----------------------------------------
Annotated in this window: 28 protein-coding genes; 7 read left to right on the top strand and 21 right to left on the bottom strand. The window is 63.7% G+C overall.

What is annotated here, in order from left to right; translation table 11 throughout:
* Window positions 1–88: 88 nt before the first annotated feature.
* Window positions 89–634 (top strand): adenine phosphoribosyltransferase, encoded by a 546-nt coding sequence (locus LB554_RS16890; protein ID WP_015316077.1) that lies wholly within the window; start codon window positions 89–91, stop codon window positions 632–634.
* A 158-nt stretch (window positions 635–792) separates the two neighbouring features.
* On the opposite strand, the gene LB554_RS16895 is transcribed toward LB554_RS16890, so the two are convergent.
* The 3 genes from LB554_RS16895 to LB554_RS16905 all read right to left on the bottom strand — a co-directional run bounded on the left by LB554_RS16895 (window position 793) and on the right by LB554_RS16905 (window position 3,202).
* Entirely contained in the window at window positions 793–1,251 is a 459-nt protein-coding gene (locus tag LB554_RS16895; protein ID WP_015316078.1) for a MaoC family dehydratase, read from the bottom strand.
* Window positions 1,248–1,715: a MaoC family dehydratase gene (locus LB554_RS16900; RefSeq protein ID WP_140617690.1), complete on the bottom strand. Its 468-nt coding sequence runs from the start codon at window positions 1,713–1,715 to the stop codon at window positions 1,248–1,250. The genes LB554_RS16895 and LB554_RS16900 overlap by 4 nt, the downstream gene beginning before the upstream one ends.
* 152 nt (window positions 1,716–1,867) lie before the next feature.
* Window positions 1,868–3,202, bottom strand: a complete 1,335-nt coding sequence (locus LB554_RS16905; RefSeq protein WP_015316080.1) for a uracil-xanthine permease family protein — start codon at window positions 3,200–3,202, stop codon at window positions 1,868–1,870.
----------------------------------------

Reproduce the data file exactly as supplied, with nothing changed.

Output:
Annotated in this window: 28 protein-coding genes; 7 read left to right on the top strand and 21 right to left on the bottom strand. The window is 63.7% G+C overall.

What is annotated here, in order from left to right; translation table 11 throughout:
* Window positions 1–88: 88 nt before the first annotated feature.
* Window positions 89–634 (top strand): adenine phosphoribosyltransferase, encoded by a 546-nt coding sequence (locus LB554_RS16890; protein ID WP_015316077.1) that lies wholly within the window; start codon window positions 89–91, stop codon window positions 632–634.
* A 158-nt stretch (window positions 635–792) separates the two neighbouring features.
* On the opposite strand, the gene LB554_RS16895 is transcribed toward LB554_RS16890, so the two are convergent.
* The 3 genes from LB554_RS16895 to LB554_RS16905 all read right to left on the bottom strand — a co-directional run bounded on the left by LB554_RS16895 (window position 793) and on the right by LB554_RS16905 (window position 3,202).
* Entirely contained in the window at window positions 793–1,251 is a 459-nt protein-coding gene (locus tag LB554_RS16895; protein ID WP_015316078.1) for a MaoC family dehydratase, read from the bottom strand.
* Window positions 1,248–1,715: a MaoC family dehydratase gene (locus LB554_RS16900; RefSeq protein ID WP_140617690.1), complete on the bottom strand. Its 468-nt coding sequence runs from the start codon at window positions 1,713–1,715 to the stop codon at window positions 1,248–1,250. The genes LB554_RS16895 and LB554_RS16900 overlap by 4 nt, the downstream gene beginning before the upstream one ends.
* 152 nt (window positions 1,716–1,867) lie before the next feature.
* Window positions 1,868–3,202, bottom strand: a complete 1,335-nt coding sequence (locus LB554_RS16905; RefSeq protein WP_015316080.1) for a uracil-xanthine permease family protein — start codon at window positions 3,200–3,202, stop codon at window positions 1,868–1,870.